It’s still early in the game, but people with diabetes may want to consider boosting blood sugar control with the potent antioxidant harbored in red wine and grape skins often touted for heart health, says Heather Hausenblas, Ph.D., Director of the University of Florida’s Exercise Psychology Laboratory. In a recent study, diabetics taking a concentrated resveratrol product for three months boosted blood sugar control while lowering total cholesterol and blood pressure compared to the control group.
In early 2012, National Institute of Health researchers and their colleagues reported that resveratrol may confer its health benefits by attaching to and inhibiting a category of proteins called phosphodiesterases or PDEs. This important discovery may help settle the debate surrounding the natural product’s biochemistry and pave the way for resveratrol-based therapies.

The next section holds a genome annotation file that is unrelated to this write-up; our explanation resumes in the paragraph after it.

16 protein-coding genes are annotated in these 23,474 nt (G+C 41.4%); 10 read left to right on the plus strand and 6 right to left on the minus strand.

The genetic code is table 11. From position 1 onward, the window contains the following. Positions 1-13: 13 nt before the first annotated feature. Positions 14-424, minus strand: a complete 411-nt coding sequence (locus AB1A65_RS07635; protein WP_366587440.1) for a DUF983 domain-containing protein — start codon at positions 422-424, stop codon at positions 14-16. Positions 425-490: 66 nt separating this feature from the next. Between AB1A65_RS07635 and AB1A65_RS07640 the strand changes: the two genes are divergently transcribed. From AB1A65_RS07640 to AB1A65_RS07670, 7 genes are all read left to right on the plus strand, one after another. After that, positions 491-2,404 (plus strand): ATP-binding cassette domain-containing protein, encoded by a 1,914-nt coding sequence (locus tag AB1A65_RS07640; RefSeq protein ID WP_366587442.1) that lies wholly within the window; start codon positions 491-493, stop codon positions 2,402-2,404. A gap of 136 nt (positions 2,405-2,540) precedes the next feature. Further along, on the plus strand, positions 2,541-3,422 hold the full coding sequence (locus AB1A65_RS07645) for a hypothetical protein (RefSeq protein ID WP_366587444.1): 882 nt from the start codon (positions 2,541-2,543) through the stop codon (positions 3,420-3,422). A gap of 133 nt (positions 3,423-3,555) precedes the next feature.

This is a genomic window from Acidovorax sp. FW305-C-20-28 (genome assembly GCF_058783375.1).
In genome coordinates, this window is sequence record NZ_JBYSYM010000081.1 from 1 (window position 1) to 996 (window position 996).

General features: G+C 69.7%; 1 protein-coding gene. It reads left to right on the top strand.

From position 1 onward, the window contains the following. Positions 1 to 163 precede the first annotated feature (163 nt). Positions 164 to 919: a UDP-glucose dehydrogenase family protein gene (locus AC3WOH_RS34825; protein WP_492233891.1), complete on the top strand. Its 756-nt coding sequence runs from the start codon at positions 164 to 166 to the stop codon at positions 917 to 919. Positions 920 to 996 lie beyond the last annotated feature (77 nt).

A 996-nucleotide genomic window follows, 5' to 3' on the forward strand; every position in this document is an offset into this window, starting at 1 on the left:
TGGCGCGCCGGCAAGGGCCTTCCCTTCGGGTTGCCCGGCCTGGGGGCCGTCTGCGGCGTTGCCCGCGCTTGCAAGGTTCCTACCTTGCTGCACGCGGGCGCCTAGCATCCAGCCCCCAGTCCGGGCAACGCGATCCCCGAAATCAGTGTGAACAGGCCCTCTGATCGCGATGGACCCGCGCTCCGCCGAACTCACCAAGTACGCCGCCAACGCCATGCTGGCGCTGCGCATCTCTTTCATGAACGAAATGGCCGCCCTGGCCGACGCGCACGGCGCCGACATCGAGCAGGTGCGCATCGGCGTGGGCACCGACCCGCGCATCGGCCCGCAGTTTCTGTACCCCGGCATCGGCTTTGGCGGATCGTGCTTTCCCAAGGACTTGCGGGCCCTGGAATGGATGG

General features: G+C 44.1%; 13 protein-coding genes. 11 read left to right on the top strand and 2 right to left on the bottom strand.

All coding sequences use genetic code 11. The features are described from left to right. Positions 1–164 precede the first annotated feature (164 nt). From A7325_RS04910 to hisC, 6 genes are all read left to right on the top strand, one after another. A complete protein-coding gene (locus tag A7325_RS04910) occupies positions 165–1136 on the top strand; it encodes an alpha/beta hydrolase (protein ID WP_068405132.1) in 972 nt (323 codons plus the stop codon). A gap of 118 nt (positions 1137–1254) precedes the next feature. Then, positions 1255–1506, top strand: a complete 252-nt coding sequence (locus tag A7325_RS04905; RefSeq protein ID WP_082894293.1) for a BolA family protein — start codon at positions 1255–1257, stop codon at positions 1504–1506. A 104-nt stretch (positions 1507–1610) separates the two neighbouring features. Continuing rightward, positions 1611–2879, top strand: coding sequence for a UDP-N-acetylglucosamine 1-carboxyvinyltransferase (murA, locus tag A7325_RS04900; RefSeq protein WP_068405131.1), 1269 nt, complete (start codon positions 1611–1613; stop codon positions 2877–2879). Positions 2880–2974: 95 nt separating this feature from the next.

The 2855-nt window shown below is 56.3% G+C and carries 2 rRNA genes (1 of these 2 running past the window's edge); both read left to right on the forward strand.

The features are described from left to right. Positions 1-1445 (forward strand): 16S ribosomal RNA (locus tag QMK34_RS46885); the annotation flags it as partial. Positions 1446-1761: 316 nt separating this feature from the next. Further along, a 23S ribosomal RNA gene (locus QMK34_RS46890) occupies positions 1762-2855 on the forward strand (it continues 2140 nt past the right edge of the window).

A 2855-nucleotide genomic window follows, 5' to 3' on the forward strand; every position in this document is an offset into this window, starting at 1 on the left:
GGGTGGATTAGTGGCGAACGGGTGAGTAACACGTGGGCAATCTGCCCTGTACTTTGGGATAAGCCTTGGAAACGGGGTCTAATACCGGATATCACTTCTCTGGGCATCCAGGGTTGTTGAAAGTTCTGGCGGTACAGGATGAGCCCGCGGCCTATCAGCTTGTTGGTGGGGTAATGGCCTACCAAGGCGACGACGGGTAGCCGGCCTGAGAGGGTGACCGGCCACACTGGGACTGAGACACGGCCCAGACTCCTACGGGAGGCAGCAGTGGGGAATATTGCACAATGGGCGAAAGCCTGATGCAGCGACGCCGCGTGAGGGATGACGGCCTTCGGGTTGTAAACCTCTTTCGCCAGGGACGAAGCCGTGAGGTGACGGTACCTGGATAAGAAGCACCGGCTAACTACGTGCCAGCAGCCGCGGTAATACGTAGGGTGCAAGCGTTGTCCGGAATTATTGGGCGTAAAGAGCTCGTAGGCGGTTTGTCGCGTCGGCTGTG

“Resveratrol has potential for treating diverse diseases such as type 2 diabetes, Alzheimer’s disease, and heart disease,” says lead study author Jay H. Chung, M.D., Ph.D., chief of the Laboratory of Obesity and Aging Research at the National Institute of Health’s National Heart, Lung, and Blood Institute. “However, before researchers can transform resveratrol into a safe and effective medicine, they need to know exactly what it targets in cells.”
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